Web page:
The Myth of Corporate Governance

75 Pages Posted: 15 Dec 2020 Last revised: 12 Oct 2021

See all articles by Stephen F. Diamond

Stephen F. Diamond

Santa Clara University - School of Law

Date Written: January 12, 2020


Corporate law theory finds itself at an impasse, unable to explain or resolve the intense and frequent crises that beset modern capitalism. This impasse is currently expressed in a very public debate about the “purpose” of the corporation. Both sides of this debate – agency theory and stakeholder theory – trace their origins to the deeply problematic ninety-year-old claim of Berle and Means that there is a fundamental separation of ownership from control in the corporation. Both schools maintain that “corporate governance” can solve the problems that beset the modern corporation. Both schools, however, not only failed to anticipate the ongoing corporate crises but have also failed to explain them. They have certainly not managed to prevent them. The re-emerging debate about the purpose of the corporation offers an opportunity to reassess corporate law theory. Applying the insights of the Warwick School on strategic decision-making in firms, I test an alternative approach through a case study of Apple Inc.’s capital structure and dividend policy. I conclude that the corporation is governed by a relatively coherent capitalist class that carries out the dominant economic laws of the capitalist system.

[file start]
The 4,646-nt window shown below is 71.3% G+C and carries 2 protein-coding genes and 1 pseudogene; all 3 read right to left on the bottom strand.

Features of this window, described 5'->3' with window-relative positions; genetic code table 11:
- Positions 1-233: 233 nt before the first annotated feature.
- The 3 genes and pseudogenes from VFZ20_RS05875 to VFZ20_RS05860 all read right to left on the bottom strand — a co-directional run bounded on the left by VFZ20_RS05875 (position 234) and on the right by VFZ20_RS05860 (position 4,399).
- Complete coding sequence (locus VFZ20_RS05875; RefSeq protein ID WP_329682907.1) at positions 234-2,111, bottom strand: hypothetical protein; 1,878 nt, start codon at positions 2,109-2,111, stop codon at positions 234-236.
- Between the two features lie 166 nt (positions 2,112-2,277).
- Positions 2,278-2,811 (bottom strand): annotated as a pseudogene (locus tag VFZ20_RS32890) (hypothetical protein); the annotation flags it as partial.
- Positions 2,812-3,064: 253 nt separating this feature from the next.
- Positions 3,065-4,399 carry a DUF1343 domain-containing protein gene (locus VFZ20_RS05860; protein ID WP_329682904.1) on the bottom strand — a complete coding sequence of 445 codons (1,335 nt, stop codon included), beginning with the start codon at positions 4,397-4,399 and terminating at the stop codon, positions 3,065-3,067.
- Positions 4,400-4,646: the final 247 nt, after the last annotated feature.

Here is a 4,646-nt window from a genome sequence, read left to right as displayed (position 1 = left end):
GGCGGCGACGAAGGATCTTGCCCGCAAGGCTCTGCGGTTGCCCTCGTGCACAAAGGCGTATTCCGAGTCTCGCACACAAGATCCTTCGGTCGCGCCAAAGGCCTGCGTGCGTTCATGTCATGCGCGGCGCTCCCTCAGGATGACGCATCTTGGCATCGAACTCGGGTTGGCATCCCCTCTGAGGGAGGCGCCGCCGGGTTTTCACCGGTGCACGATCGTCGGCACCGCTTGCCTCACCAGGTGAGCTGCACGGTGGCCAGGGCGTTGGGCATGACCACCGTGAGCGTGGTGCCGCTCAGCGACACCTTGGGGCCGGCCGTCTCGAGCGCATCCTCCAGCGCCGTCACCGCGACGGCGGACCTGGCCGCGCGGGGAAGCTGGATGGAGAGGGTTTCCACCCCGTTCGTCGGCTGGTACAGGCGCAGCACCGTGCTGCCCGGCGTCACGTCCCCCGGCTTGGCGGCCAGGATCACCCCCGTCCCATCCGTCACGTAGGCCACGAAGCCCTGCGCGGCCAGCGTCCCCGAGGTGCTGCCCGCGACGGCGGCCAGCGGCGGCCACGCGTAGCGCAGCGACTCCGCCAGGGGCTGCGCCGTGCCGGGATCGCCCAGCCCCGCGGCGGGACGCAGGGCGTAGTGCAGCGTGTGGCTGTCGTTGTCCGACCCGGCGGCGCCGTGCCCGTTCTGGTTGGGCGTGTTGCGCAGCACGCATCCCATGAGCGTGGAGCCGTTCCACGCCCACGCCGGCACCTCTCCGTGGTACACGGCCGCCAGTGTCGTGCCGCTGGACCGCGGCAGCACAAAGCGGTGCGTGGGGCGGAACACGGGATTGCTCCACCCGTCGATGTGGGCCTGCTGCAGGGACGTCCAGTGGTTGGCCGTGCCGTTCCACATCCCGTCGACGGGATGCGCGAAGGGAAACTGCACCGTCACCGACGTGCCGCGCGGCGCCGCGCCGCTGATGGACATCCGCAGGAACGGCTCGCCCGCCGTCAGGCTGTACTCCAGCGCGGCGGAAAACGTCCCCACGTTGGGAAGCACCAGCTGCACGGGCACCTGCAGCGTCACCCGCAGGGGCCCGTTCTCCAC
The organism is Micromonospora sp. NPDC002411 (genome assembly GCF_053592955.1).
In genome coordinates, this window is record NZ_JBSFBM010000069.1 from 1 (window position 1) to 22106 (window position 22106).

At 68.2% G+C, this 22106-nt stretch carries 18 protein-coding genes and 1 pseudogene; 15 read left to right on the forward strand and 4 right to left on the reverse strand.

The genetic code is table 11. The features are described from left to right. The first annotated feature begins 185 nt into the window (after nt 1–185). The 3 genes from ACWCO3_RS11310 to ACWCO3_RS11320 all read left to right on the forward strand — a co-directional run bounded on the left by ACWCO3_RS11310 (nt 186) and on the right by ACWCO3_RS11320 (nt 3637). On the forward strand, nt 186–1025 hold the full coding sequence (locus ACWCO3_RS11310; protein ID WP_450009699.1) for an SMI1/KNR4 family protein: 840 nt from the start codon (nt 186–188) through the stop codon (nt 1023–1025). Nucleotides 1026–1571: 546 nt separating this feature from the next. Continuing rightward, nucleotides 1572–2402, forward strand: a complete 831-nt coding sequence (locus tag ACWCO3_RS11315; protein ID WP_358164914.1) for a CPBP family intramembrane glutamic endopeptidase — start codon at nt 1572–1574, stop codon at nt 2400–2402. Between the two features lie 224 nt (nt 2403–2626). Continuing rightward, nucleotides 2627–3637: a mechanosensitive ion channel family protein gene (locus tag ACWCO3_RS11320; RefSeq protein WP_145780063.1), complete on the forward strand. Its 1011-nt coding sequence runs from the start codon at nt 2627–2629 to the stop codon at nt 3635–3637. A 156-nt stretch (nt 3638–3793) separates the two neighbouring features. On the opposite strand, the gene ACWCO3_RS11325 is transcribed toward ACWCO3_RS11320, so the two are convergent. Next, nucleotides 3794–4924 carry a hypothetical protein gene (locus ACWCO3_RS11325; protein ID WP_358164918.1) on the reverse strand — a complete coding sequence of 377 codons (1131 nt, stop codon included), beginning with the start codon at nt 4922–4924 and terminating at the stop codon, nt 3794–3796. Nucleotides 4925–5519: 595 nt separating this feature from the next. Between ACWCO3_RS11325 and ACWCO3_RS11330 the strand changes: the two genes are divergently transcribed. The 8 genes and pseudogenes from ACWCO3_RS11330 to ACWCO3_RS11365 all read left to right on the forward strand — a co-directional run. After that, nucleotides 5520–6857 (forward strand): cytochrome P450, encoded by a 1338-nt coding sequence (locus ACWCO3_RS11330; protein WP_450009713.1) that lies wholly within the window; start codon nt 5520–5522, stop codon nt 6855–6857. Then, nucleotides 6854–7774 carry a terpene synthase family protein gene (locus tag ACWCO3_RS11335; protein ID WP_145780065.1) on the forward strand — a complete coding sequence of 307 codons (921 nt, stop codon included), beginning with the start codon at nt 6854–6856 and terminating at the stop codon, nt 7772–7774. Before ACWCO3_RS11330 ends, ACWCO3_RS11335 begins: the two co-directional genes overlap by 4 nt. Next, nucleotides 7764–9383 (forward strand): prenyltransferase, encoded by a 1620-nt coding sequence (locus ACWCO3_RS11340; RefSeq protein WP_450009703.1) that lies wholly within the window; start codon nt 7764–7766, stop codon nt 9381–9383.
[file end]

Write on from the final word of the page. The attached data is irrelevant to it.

Keywords: corporate governance, separation of ownership and control, Berle and Means, capitalism, agency theory, stakeholder theory, political economy

JEL Classification: K22, P12, G23, G3, L2

Suggested Citation

Diamond, Stephen F., The Myth of Corporate Governance (January 12, 2020). Available at SSRN: or

Stephen F. Diamond (Contact Author)

Santa Clara University - School of Law ( email )

500 El Camino Real
Santa Clara, CA 95053
United States

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